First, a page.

On Brexit: Shooting the Fox by Billy Bragg

In the second article in our Writers Respond series recording artist, performer and political campaigner Billy Bragg offers his view on Brexit.

The result of the EU referendum has shattered Britain’s reputation as a stable, well-governed country. Like cowboy builders who unwittingly take out a supporting wall, the cowboy politicians of the Leave campaign seem caught unawares by the sudden collapse they have caused.

Stumbling around among the rubble, they appear dazed; some are so badly injured they will never stand again. We the people, watching from the doorway, wait nervously for the dust to settle, worried that the damage done will cost us all a fortune to put right.

How did it come to this?

A binary referendum is a blunt tool with which to address the biggest constitutional question of the era. At a general election, parties offer a detailed vision of the future, setting out their plans for the next parliament. Make a mistake and you can correct it five years down the line. A referendum offers no such chance of redemption. You break it, you’ve bought it.

Forced to choose in or out, we’ve sheepishly stumbled into Brexit. But did those who voted to leave have a unified vision of what it would really mean?

The fact that everyone knew what voting to stay would look like was a double-edged sword for the Remain campaign. What should have been a clear argument about the benefits of our continued involvement in the EU was severely tarnished by decades of headlines attacking Brussels on the front pages of the Sun, Mail and Express.

The Leave campaign offered no concrete explanation of what life outside the EU would look like, allowing them to avoid being pinned down by detail.

At the heart of the Leave campaign were a cadre of libertarians for whom facts are just opinions and the truth nothing more than a different perspective. Their shape-shifting allowed voters to load any number of issues onto the Brexit bandwagon. Sovereignty, immigration, housing, NHS funding, red tape, TTIP, straight bananas  bring your bugbear to the battlebus and we’ll find time to denounce it.

So eager was David Cameron to rein in his Eurosceptic backbenchers and shoot the UKIP fox that he too was guilty of failing to offer a practical vision of where Britain might go if we left the EU.

Anyone who had given the matter some consideration would surely have designed a referendum that left us in no doubt about what our vote would mean. Rather than a simple binary choice, the ballot paper should have offered the British people three workable alternatives:

1. Remaining in the EU.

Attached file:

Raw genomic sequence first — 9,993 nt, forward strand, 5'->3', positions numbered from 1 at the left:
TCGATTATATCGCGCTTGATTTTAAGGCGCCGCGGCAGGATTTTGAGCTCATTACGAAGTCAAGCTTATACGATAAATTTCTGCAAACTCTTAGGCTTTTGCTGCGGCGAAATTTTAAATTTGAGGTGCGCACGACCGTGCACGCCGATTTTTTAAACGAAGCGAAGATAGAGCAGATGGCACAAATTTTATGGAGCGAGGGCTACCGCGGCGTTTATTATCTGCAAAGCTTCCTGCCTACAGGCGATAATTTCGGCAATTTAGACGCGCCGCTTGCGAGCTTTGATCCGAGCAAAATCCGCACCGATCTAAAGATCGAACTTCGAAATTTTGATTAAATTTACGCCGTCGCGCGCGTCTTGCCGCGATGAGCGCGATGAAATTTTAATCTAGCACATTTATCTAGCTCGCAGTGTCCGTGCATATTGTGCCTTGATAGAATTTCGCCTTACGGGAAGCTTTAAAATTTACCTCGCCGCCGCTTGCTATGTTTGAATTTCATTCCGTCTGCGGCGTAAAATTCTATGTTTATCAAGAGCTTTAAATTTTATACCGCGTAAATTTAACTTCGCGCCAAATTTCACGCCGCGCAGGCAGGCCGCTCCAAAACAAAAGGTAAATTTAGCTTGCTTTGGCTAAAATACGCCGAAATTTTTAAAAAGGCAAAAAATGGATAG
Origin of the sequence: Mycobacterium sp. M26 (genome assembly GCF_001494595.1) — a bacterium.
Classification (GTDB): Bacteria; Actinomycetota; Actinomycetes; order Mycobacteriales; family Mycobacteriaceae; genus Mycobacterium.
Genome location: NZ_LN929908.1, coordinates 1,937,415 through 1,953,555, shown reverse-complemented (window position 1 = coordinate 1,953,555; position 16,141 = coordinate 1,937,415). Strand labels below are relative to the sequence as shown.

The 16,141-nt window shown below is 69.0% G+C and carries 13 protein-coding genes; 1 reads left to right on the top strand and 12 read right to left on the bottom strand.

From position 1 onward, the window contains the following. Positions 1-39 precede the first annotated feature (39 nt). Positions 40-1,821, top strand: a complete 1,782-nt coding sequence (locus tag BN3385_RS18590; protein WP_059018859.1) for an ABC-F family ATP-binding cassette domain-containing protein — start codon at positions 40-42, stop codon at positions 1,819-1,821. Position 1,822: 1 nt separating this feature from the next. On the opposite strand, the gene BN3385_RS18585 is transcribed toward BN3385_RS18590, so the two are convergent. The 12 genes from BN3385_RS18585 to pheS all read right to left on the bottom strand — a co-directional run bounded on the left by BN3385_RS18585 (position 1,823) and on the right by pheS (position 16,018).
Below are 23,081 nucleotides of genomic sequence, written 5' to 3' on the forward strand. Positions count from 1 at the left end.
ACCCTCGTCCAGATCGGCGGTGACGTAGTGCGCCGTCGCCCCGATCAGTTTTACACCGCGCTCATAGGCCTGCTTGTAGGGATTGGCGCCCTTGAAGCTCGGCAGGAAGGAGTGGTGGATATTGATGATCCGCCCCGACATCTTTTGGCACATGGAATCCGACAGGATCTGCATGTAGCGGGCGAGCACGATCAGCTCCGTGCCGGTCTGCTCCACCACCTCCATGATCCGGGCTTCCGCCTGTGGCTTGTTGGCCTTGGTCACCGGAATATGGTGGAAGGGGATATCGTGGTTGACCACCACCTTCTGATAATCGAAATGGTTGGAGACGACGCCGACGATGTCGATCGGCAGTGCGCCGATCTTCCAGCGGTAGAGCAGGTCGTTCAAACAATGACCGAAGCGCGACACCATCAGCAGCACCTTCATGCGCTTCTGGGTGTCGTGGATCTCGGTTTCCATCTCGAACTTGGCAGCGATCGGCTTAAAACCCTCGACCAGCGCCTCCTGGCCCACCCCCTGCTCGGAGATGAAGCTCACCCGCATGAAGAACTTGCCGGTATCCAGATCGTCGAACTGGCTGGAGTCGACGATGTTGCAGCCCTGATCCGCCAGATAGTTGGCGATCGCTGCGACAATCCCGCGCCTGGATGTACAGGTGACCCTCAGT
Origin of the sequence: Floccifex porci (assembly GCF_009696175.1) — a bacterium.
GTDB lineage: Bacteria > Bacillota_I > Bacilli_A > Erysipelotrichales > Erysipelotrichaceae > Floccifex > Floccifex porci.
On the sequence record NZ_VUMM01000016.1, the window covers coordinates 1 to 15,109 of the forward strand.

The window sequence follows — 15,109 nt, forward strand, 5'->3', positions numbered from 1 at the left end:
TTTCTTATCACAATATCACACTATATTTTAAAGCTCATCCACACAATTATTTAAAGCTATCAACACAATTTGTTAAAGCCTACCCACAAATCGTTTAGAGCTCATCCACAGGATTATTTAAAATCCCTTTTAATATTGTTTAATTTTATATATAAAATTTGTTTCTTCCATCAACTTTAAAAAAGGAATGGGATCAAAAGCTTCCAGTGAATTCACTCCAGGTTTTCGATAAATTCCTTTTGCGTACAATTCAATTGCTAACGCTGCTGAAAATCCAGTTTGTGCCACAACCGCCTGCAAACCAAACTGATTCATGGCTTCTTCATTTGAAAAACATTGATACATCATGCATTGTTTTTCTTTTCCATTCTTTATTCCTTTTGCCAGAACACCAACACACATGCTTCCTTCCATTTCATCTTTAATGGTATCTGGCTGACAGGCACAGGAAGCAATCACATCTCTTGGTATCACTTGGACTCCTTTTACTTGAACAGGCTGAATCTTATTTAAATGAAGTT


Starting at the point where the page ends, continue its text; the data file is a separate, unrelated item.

2. Leaving the EU but negotiating access to the Single Market with some free movement of people.

3. Leaving the Single Market altogether and no more free movement.

This would have made clear to the electorate that the price for controlling immigration from the EU was our access to the Single Market. Instead, the Leave campaign was able to dismiss as mere opinion any suggestion that this might be the case. Britain was so important to the EU, they assured us, that Brussels would be foolish not to let us have our cake and eat it too.

As it becomes increasingly apparent that the EU regards free movement as a red line, you might think that the Leave voters would take to the streets with the Remainers to protest that they were lied to, demanding that the referendum be re-run. But Leavers don’t have very high expectations of democracy in the first place. A worrying 76% of them are not confident that their leaders will get the best deal from the EU.

They voted to leave because no one listens to what they say. The plans they had for the future have been cast into doubt by events beyond their control. The world is changing and they feel left behind. Can we really blame them for taking the only opportunity they have to let everybody else know what it feels like to be so badly let down?

Author photo of Billy BraggBilly Bragg has been a tireless recording artist, performer and political campaigner for over thirty years. His albums include his punk-charged debut, Life’s a Riot with Spy Vs Spy, Talking with the Taxman About Poetry, Don’t Try This at Home, the treatise on national identity timed to coincide with the Queen’s Golden Jubilee, England, Half English, and his stripped-down latest, Tooth and Nail. Billy has enjoyed a No. 1 hit single, had a street named after him, been the subject of a South Bank Show, appeared onstage at Wembley Stadium, curated Left Field at Glastonbury, shared spotted dick with a Cabinet Minister in the House of Commons cafeteria, been mentioned in Bob Dylan’s memoir, and shaken hands with the Queen. At their best, his songs present ‘the perfect Venn diagram between the political and the personal’ (Guardian). Faber published his selected lyrics in A Lover Sings in 2015.

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